Veterans and Suicide – How Can We Help?

It’s no secret that a very unfortunate amount of veterans commit suicide – about twenty two every day in the US.  But what causes veterans to commit suicide? What can be done about it? What would it take?


What causes veterans to commit suicide has been the subject of many studies. At nearly double the rate of other U.S. adults, the veteran suicide rate is a major concern for the nation. Many veterans commit suicide as a result of mental illness, including Post Traumatic Stress Disorder.  Other veterans commit suicide as a result of the difficult and sometimes insurmountable challenges they face upon returning home after a deployment. Many veterans come home to find their spouse has left them, their old job has been filled, or even that they’ve been evicted for not paying rent while they were deployed.


A returning veteran can experience profound loneliness, surrounded by people who don’t understand who they’ve become, and expect them to be who they used to be. While many veterans cope with this and eventually grow into a new life, when this loneliness is combined with mental illnesses such as PTSD and Gulf War Syndrome, their own mind can become a torture chamber from which death may be considered a welcome release. A potent example is that of Daniel Somers, a veteran whose suicide note went viral after his family released it to the local media. In the note, Somers describes his condition (a combination of PTSD, Gulf War Syndrome, and Fibromyalgia) as “all day, every day is a screaming agony in every nerve ending in my body.”


As with other adults, veterans that commit suicide have a host of reasons for doing so, but mental illness is one of the largest known risk factors for suicide for veterans. So, knowing what the primary risk factors are for veterans to commit suicide, what can we do as both a nation and as individuals to mitigate those risk factors and help keep our veterans alive? One issue that needs to be addressed in some way is the availability of mental health care to veterans that need it. For a veteran living in a rural area, it is not uncommon to travel upwards of 60 miles to get to the nearest VA mental health clinic. It’s hard to find the time and means to make the trip when one is already spending all of one’s time getting their life back. To help with this, health practitioners are counseled to take the time to ask their patients if they’re veterans, and if they are, to sensitively ask if they’ve contemplated suicide. If the answer is no, then great, but if the answer is yes, then the veteran will feel much more comfortable talking about it with the practitioner – which becomes the first step in getting treatment.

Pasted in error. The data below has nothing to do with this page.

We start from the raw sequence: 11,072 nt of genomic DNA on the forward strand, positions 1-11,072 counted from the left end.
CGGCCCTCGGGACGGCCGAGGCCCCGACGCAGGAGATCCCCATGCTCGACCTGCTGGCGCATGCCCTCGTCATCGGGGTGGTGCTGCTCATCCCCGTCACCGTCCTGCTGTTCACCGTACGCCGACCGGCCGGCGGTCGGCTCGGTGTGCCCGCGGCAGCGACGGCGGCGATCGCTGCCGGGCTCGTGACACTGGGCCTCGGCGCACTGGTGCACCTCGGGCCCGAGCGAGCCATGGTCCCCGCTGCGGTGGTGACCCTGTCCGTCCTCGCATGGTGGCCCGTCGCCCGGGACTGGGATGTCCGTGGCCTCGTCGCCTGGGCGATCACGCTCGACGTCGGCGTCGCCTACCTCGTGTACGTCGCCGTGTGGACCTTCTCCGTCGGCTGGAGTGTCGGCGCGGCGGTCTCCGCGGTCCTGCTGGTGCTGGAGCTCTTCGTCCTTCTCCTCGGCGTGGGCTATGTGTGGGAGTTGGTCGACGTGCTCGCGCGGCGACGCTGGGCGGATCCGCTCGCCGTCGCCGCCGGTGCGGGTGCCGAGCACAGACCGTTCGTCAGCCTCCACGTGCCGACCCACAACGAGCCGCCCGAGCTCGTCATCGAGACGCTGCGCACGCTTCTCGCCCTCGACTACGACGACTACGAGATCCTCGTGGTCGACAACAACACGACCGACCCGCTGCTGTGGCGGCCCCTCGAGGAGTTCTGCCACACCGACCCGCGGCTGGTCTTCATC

While many programs and policies have been instituted over the years to help with the problem of veteran suicide, not a single one has successfully brought the numbers of suicides significantly down. But a new attempt is being made – this one utilizing modern technology.


It’s called “The Durkheim Project”. It is completely opt-in, and it analyzes veterans’ social media activity and compares it to behaviors that have been found to be risk factors for suicide. While it sounds a bit fishy, The Durkheim Project is completely transparent, and complies with all federal regulations for medical privacy. Being completely opt-in, no one who doesn’t want their activity being analyzed will have it analyzed. The Durkheim Project is still in Phase two, meaning that the results of its efforts have yet to be determined, but many are very excited about the possibility of being able to identify those at risk for suicide long before they attempt to take their own life.


The Durkheim Project is being carried out by the private sector, with minimal involvement by the government. But the government needs to be carrying out steps to deal with this issue as well. Part of Daniel Somer’s suicide note accuses the VA of being indifferent to him and his situation. As if the VA didn’t already have enough bad press, much of the nation turned against it when Somer’s suicide note went viral. In response to the rising count of PTSD cases, President Obama “allocated more funding” to the VA to help them handle the increased amount.


It is the opinion of the author that what veterans contemplating suicide really need is people who care about them the person and not them the number and are trained to help treat and counsel those overcoming the obstacles of PTSD and other mental health illness. Would it save lives for the VA to host free seminars for families of servicemembers to attend to learn how to recognize the signs and provide secondary assistance as the servicemember works to overcome their mental illness? Would it save lives to establish video chat opportunities for any veteran living more than 30 miles from a VA mental health clinic? Would it save lives to build smaller VA clinics in more rural areas? The federal government has a responsibility to be innovating new ways to assist veterans who are suffering from mental illness.

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